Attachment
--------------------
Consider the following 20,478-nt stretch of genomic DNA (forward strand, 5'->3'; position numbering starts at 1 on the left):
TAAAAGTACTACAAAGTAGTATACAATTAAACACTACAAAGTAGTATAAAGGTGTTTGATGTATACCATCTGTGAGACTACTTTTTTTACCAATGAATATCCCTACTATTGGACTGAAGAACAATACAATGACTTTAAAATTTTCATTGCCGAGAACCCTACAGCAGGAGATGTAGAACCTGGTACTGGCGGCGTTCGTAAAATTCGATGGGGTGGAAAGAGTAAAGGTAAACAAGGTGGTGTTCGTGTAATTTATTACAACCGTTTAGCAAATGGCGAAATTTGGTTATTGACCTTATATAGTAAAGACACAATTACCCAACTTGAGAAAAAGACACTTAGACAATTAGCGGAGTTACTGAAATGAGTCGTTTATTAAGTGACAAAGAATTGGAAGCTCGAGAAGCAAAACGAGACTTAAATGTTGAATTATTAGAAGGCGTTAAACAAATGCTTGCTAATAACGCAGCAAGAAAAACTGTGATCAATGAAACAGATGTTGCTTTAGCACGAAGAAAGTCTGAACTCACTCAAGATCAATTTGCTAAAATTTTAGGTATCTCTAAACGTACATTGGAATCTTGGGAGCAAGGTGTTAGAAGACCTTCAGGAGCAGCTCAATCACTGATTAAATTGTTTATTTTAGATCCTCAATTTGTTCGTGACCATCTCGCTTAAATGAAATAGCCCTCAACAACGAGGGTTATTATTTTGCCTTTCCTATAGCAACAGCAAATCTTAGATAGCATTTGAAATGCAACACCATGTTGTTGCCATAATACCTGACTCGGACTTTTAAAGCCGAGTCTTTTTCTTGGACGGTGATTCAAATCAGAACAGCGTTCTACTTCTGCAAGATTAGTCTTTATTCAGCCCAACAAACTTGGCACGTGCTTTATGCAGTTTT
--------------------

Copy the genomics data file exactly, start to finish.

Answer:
Consider the following 20,478-nt stretch of genomic DNA (forward strand, 5'->3'; position numbering starts at 1 on the left):
TAAAAGTACTACAAAGTAGTATACAATTAAACACTACAAAGTAGTATAAAGGTGTTTGATGTATACCATCTGTGAGACTACTTTTTTTACCAATGAATATCCCTACTATTGGACTGAAGAACAATACAATGACTTTAAAATTTTCATTGCCGAGAACCCTACAGCAGGAGATGTAGAACCTGGTACTGGCGGCGTTCGTAAAATTCGATGGGGTGGAAAGAGTAAAGGTAAACAAGGTGGTGTTCGTGTAATTTATTACAACCGTTTAGCAAATGGCGAAATTTGGTTATTGACCTTATATAGTAAAGACACAATTACCCAACTTGAGAAAAAGACACTTAGACAATTAGCGGAGTTACTGAAATGAGTCGTTTATTAAGTGACAAAGAATTGGAAGCTCGAGAAGCAAAACGAGACTTAAATGTTGAATTATTAGAAGGCGTTAAACAAATGCTTGCTAATAACGCAGCAAGAAAAACTGTGATCAATGAAACAGATGTTGCTTTAGCACGAAGAAAGTCTGAACTCACTCAAGATCAATTTGCTAAAATTTTAGGTATCTCTAAACGTACATTGGAATCTTGGGAGCAAGGTGTTAGAAGACCTTCAGGAGCAGCTCAATCACTGATTAAATTGTTTATTTTAGATCCTCAATTTGTTCGTGACCATCTCGCTTAAATGAAATAGCCCTCAACAACGAGGGTTATTATTTTGCCTTTCCTATAGCAACAGCAAATCTTAGATAGCATTTGAAATGCAACACCATGTTGTTGCCATAATACCTGACTCGGACTTTTAAAGCCGAGTCTTTTTCTTGGACGGTGATTCAAATCAGAACAGCGTTCTACTTCTGCAAGATTAGTCTTTATTCAGCCCAACAAACTTGGCACGTGCTTTATGCAGTTTT